On June 8, 2022, the Department of Justice (DOJ), U.S. Patent and Trademark Office (USPTO) and the National Institute of Standards and Technology (NIST) (collectively, the Agencies) announced the withdrawal of the 2019 Policy Statement on Remedies for Standards-Essential Patents Subject to Voluntary F/RAND Commitments (2019 Statement). The Agencies chose not to institute a new SEP policy in its place, instead leaving the industry without any formal guidelines for SEP licensing and enforcement.

What the Withdrawal Does and Does Not Do

With the June 8 development, the 2019 Statement issued during the Trump Administration is formally withdrawn. The most impactful positions set out in the 2019 Statement were: (i) that SEP holders were allowed to seek injunctions against infringing technology implementers; and (ii) that SEP licensing disputes should not implicate antitrust laws.

The withdrawal, however, does not reinstate the Obama Administration’s 2013 Policy Statement on Remedies for SEPs (2013 Statement), which strongly discouraged SEP injunctions. The Agencies’ withdrawal of the 2019 Statement also does not institute the December 2021 Draft Policy Statement on Licensing Negotiations and Remedies for SEPs (2021 Draft Statement). The 2021 Draft Statement, while hotly debated by both SEP holders and implementers, sought to find a middle ground between the 2013 and 2019 Statements by stating that eBay Inc. v. MercExchange, L.L.C., 547 U.S. 388 (2006) generally weighed against SEP injunctions, but that injunctions could still be available where an SEP implementer is unwilling or unable to enter into a license on Fair Reasonable and Non-Discriminatory (FRAND) terms.

How We Got Here

The state of SEP licensing and enforcement in the U.S. had been trending towards a middle ground policy ever since the Biden Administration took over. The first official indication of this shift came from Biden’s July 2021 Executive Order on Promoting Competition in the American Economy, which was followed up by the 2021 Draft Statement. Both of these statements sought to promote innovation and fair competition in the U.S., but largely chose not to clearly denounce any specific licensing or enforcement practices or remedial actions.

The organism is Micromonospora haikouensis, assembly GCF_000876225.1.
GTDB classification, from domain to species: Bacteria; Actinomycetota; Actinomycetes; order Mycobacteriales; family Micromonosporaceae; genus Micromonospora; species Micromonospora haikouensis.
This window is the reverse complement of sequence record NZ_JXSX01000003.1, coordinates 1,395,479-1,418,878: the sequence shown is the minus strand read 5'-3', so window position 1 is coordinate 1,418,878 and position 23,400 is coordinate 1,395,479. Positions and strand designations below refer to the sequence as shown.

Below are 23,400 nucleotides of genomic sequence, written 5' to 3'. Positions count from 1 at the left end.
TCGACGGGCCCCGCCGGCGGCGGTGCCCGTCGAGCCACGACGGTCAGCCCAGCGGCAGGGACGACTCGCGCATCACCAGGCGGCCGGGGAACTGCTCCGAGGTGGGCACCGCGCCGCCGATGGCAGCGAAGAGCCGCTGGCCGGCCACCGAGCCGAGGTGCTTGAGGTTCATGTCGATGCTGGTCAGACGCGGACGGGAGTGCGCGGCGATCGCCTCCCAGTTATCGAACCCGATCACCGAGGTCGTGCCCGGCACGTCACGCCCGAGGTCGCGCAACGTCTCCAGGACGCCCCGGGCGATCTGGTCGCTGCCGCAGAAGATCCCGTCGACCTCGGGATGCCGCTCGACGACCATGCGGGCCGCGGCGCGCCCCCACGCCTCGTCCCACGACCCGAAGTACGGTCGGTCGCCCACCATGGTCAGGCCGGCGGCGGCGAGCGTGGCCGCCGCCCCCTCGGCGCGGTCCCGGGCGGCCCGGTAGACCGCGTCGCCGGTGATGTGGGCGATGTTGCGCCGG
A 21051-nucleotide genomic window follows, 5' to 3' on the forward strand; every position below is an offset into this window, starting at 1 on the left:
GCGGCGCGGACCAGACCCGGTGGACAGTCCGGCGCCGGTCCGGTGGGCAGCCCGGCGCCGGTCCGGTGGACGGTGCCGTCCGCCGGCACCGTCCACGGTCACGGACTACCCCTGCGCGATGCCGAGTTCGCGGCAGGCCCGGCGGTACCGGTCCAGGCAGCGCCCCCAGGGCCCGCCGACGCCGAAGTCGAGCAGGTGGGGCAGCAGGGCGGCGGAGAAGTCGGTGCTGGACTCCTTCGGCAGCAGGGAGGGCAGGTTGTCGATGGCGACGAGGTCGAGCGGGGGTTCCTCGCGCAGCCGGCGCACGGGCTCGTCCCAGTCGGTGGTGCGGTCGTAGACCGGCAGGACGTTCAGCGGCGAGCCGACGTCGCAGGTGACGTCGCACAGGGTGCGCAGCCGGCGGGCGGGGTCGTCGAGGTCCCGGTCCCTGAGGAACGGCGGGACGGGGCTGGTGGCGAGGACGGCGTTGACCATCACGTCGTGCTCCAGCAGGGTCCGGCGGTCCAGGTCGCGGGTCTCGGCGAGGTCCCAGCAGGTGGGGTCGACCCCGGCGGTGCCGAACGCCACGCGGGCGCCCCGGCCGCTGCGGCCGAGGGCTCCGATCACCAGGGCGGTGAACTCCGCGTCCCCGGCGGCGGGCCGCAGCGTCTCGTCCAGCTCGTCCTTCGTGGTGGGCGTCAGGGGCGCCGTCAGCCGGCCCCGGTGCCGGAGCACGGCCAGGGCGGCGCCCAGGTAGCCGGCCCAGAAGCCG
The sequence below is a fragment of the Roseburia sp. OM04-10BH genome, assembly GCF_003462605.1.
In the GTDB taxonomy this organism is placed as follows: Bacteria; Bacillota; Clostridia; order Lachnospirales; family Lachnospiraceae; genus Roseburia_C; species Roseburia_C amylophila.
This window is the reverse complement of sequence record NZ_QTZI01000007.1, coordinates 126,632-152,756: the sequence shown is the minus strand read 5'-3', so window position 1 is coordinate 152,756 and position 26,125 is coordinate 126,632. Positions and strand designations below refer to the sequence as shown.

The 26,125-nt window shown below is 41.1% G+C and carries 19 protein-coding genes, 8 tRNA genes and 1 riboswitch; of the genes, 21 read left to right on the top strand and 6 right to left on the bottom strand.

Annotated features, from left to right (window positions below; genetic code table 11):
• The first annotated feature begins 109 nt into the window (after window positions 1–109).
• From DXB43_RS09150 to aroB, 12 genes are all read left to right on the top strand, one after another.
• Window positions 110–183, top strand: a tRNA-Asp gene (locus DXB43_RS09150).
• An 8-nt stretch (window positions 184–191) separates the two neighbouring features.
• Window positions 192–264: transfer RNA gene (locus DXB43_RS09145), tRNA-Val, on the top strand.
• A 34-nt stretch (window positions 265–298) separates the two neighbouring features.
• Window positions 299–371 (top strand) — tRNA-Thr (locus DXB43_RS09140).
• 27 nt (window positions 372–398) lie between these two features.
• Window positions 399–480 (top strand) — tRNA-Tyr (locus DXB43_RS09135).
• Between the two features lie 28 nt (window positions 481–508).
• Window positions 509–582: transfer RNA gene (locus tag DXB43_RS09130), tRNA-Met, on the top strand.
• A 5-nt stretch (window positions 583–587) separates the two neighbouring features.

While much of the public expected a version of the 2021 Draft Statement to be adopted in place of the 2019 Statement, it’s important to recognize that the 2021 Draft Statement was issued before the Directors of NIST and the USPTO were confirmed. The fact that no version of the 2021 Draft Statement was adopted could be an indication that Assistant Attorney General Jonathan Kanter (DOJ), Director Laurie E. Locascio (NIST), and Director Kathi Vidal (USPTO) could not reach an agreement on the language for a policy to replace the 2019 Statement.

Practical Impact

In essence, the withdrawal, and decision not to implement a new SEP policy statement, creates a void where both SEP implementers and holders are left without any clear guidance. The lack of a current SEP policy statement makes it difficult to predict how these agencies will treat SEP issues in the coming months. It’s possible that the withdrawal of the 2019 Statement was an attempt by the Agencies to stop the policy ping-pong effect that had taken place with the 2013 and 2019 Statements. But if the withdrawal is in fact a result of the Agencies not being able to reach an agreement on SEP policy, then it’s unlikely that we are going to see official guidance anytime soon.

Reading the tea leaves, particularly Jonathan Kanter’s statements that the DOJ will “carefully scrutinize opportunistic conduct by any market player that threatens to stifle competition in violation of the law” with the hope that its “case-by-case approach will encourage good-faith efforts to reach F/RAND licenses and create consistency for antitrust enforcement policy,” it appears that the DOJ is open to the idea of applying antitrust laws to SEP disputes (a clear reversal from the 2019 Statement). However, without any policy in place regarding the availability of SEP injunctions, it’s possible that the courts consider injunctions on a case-by-case basis under the framework laid out in eBay Inc. v. MercExchange, L.L.C., which would be closer to a continuation of the 2019 Statement rather than a return to the 2013 Statement.

In the short term, we should expect to see an increase in SEP disputes reaching the court system as SEP holders and implementers alike test the boundaries of what remedies and defenses are available to them in this policy-less period. We should also expect to see the DOJ’s willingness to intervene in SEP lawsuits, potentially in support of SEP holders in some instances and implementers in others. It’s also possible that SEP holders will seek relief from courts outside the U.S. where SEP injunctions and global licenses are more readily available.

We will be monitoring these developments and will provide analysis as they occur.

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